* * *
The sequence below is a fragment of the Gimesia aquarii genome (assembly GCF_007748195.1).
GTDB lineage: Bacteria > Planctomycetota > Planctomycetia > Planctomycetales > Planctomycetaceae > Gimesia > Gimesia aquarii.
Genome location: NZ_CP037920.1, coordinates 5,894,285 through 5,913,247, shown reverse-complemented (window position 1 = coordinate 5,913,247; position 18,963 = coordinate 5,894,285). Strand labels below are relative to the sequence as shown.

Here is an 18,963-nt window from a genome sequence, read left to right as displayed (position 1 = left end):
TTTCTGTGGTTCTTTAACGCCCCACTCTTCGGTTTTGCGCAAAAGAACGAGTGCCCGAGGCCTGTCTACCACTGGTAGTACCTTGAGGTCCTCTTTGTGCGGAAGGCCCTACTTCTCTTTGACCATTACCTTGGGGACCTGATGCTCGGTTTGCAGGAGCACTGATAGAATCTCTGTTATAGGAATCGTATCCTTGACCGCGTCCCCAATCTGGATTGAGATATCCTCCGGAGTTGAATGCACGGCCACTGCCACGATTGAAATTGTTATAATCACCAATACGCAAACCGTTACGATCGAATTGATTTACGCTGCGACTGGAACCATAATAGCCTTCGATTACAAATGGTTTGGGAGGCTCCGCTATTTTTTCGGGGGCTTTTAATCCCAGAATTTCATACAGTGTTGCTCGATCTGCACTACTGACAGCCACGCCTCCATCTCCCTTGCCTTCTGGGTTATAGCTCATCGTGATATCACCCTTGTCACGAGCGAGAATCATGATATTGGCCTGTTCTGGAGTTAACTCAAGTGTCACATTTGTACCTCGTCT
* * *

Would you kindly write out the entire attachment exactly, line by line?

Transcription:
The sequence below is a fragment of the Gimesia aquarii genome (assembly GCF_007748195.1).
GTDB lineage: Bacteria > Planctomycetota > Planctomycetia > Planctomycetales > Planctomycetaceae > Gimesia > Gimesia aquarii.
Genome location: NZ_CP037920.1, coordinates 5,894,285 through 5,913,247, shown reverse-complemented (window position 1 = coordinate 5,913,247; position 18,963 = coordinate 5,894,285). Strand labels below are relative to the sequence as shown.

Here is an 18,963-nt window from a genome sequence, read left to right as displayed (position 1 = left end):
TTTCTGTGGTTCTTTAACGCCCCACTCTTCGGTTTTGCGCAAAAGAACGAGTGCCCGAGGCCTGTCTACCACTGGTAGTACCTTGAGGTCCTCTTTGTGCGGAAGGCCCTACTTCTCTTTGACCATTACCTTGGGGACCTGATGCTCGGTTTGCAGGAGCACTGATAGAATCTCTGTTATAGGAATCGTATCCTTGACCGCGTCCCCAATCTGGATTGAGATATCCTCCGGAGTTGAATGCACGGCCACTGCCACGATTGAAATTGTTATAATCACCAATACGCAAACCGTTACGATCGAATTGATTTACGCTGCGACTGGAACCATAATAGCCTTCGATTACAAATGGTTTGGGAGGCTCCGCTATTTTTTCGGGGGCTTTTAATCCCAGAATTTCATACAGTGTTGCTCGATCTGCACTACTGACAGCCACGCCTCCATCTCCCTTGCCTTCTGGGTTATAGCTCATCGTGATATCACCCTTGTCACGAGCGAGAATCATGATATTGGCCTGTTCTGGAGTTAACTCAAGTGTCACATTTGTACCTCGTCT